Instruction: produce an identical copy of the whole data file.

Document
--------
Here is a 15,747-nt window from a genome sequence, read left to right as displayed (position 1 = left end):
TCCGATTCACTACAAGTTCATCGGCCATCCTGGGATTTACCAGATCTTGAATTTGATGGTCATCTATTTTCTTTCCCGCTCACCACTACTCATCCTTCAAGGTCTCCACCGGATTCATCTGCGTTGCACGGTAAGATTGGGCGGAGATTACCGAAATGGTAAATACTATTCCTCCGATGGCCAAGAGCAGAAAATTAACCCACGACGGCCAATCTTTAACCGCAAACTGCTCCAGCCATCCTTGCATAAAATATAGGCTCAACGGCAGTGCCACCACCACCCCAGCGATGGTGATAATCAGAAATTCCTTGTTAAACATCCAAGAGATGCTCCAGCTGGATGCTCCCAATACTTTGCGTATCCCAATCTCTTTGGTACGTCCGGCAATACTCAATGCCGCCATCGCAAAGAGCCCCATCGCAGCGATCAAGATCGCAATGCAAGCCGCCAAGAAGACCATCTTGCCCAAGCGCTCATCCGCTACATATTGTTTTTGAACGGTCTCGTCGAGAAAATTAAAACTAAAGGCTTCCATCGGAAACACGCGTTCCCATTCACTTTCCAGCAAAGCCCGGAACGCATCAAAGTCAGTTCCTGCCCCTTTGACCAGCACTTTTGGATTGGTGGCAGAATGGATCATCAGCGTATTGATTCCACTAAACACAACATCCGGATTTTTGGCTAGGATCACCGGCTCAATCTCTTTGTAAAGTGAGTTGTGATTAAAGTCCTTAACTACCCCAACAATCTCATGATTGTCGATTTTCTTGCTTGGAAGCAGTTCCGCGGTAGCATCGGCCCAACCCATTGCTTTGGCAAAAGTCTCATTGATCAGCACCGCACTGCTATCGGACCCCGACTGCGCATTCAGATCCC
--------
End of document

Here is a 15,747-nt window from a genome sequence, read left to right as displayed (position 1 = left end):
TCCGATTCACTACAAGTTCATCGGCCATCCTGGGATTTACCAGATCTTGAATTTGATGGTCATCTATTTTCTTTCCCGCTCACCACTACTCATCCTTCAAGGTCTCCACCGGATTCATCTGCGTTGCACGGTAAGATTGGGCGGAGATTACCGAAATGGTAAATACTATTCCTCCGATGGCCAAGAGCAGAAAATTAACCCACGACGGCCAATCTTTAACCGCAAACTGCTCCAGCCATCCTTGCATAAAATATAGGCTCAACGGCAGTGCCACCACCACCCCAGCGATGGTGATAATCAGAAATTCCTTGTTAAACATCCAAGAGATGCTCCAGCTGGATGCTCCCAATACTTTGCGTATCCCAATCTCTTTGGTACGTCCGGCAATACTCAATGCCGCCATCGCAAAGAGCCCCATCGCAGCGATCAAGATCGCAATGCAAGCCGCCAAGAAGACCATCTTGCCCAAGCGCTCATCCGCTACATATTGTTTTTGAACGGTCTCGTCGAGAAAATTAAAACTAAAGGCTTCCATCGGAAACACGCGTTCCCATTCACTTTCCAGCAAAGCCCGGAACGCATCAAAGTCAGTTCCTGCCCCTTTGACCAGCACTTTTGGATTGGTGGCAGAATGGATCATCAGCGTATTGATTCCACTAAACACAACATCCGGATTTTTGGCTAGGATCACCGGCTCAATCTCTTTGTAAAGTGAGTTGTGATTAAAGTCCTTAACTACCCCAACAATCTCATGATTGTCGATTTTCTTGCTTGGAAGCAGTTCCGCGGTAGCATCGGCCCAACCCATTGCTTTGGCAAAAGTCTCATTGATCAGCACCGCACTGCTATCGGACCCCGACTGCGCATTCAGATCCC